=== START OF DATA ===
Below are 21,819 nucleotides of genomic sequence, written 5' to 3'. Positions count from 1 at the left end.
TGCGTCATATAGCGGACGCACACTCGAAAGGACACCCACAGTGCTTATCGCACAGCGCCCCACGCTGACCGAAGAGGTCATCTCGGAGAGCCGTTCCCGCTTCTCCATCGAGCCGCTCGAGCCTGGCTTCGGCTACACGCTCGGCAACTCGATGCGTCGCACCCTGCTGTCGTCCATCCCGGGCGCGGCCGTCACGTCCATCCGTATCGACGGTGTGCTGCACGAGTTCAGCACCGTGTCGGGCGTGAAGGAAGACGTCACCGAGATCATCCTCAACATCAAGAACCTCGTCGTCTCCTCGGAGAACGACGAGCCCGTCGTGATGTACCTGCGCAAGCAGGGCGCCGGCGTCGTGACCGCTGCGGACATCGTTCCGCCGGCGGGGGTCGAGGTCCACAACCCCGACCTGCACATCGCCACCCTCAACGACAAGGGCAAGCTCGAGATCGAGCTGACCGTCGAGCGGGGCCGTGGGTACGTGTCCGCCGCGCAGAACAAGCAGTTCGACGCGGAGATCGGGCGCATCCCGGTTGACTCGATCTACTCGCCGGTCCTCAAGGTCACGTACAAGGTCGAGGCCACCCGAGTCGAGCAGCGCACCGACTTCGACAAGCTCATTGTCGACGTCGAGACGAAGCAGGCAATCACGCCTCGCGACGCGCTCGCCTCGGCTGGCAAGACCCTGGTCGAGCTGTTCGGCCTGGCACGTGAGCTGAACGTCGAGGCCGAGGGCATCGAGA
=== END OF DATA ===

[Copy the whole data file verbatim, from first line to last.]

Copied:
Below are 21,819 nucleotides of genomic sequence, written 5' to 3'. Positions count from 1 at the left end.
TGCGTCATATAGCGGACGCACACTCGAAAGGACACCCACAGTGCTTATCGCACAGCGCCCCACGCTGACCGAAGAGGTCATCTCGGAGAGCCGTTCCCGCTTCTCCATCGAGCCGCTCGAGCCTGGCTTCGGCTACACGCTCGGCAACTCGATGCGTCGCACCCTGCTGTCGTCCATCCCGGGCGCGGCCGTCACGTCCATCCGTATCGACGGTGTGCTGCACGAGTTCAGCACCGTGTCGGGCGTGAAGGAAGACGTCACCGAGATCATCCTCAACATCAAGAACCTCGTCGTCTCCTCGGAGAACGACGAGCCCGTCGTGATGTACCTGCGCAAGCAGGGCGCCGGCGTCGTGACCGCTGCGGACATCGTTCCGCCGGCGGGGGTCGAGGTCCACAACCCCGACCTGCACATCGCCACCCTCAACGACAAGGGCAAGCTCGAGATCGAGCTGACCGTCGAGCGGGGCCGTGGGTACGTGTCCGCCGCGCAGAACAAGCAGTTCGACGCGGAGATCGGGCGCATCCCGGTTGACTCGATCTACTCGCCGGTCCTCAAGGTCACGTACAAGGTCGAGGCCACCCGAGTCGAGCAGCGCACCGACTTCGACAAGCTCATTGTCGACGTCGAGACGAAGCAGGCAATCACGCCTCGCGACGCGCTCGCCTCGGCTGGCAAGACCCTGGTCGAGCTGTTCGGCCTGGCACGTGAGCTGAACGTCGAGGCCGAGGGCATCGAGA